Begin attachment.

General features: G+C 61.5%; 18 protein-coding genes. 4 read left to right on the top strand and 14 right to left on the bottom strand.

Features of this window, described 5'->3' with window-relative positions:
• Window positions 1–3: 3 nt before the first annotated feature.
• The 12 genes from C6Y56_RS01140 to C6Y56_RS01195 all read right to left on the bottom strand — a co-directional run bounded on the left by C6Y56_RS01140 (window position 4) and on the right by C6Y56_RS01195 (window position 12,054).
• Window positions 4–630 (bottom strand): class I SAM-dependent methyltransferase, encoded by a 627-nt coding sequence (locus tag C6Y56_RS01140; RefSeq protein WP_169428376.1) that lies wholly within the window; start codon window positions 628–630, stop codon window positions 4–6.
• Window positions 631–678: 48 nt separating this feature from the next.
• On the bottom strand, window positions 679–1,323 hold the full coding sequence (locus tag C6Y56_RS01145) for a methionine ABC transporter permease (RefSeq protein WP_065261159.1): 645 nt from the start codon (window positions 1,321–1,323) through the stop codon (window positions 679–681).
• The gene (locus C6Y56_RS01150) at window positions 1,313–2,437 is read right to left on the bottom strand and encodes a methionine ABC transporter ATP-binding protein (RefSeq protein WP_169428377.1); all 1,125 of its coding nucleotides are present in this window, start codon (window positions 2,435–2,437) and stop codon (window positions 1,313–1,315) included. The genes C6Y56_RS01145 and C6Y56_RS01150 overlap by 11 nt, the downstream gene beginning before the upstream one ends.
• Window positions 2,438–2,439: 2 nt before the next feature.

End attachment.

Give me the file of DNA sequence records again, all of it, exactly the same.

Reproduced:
General features: G+C 61.5%; 18 protein-coding genes. 4 read left to right on the top strand and 14 right to left on the bottom strand.

Features of this window, described 5'->3' with window-relative positions:
• Window positions 1–3: 3 nt before the first annotated feature.
• The 12 genes from C6Y56_RS01140 to C6Y56_RS01195 all read right to left on the bottom strand — a co-directional run bounded on the left by C6Y56_RS01140 (window position 4) and on the right by C6Y56_RS01195 (window position 12,054).
• Window positions 4–630 (bottom strand): class I SAM-dependent methyltransferase, encoded by a 627-nt coding sequence (locus tag C6Y56_RS01140; RefSeq protein WP_169428376.1) that lies wholly within the window; start codon window positions 628–630, stop codon window positions 4–6.
• Window positions 631–678: 48 nt separating this feature from the next.
• On the bottom strand, window positions 679–1,323 hold the full coding sequence (locus tag C6Y56_RS01145) for a methionine ABC transporter permease (RefSeq protein WP_065261159.1): 645 nt from the start codon (window positions 1,321–1,323) through the stop codon (window positions 679–681).
• The gene (locus C6Y56_RS01150) at window positions 1,313–2,437 is read right to left on the bottom strand and encodes a methionine ABC transporter ATP-binding protein (RefSeq protein WP_169428377.1); all 1,125 of its coding nucleotides are present in this window, start codon (window positions 2,435–2,437) and stop codon (window positions 1,313–1,315) included. The genes C6Y56_RS01145 and C6Y56_RS01150 overlap by 11 nt, the downstream gene beginning before the upstream one ends.
• Window positions 2,438–2,439: 2 nt before the next feature.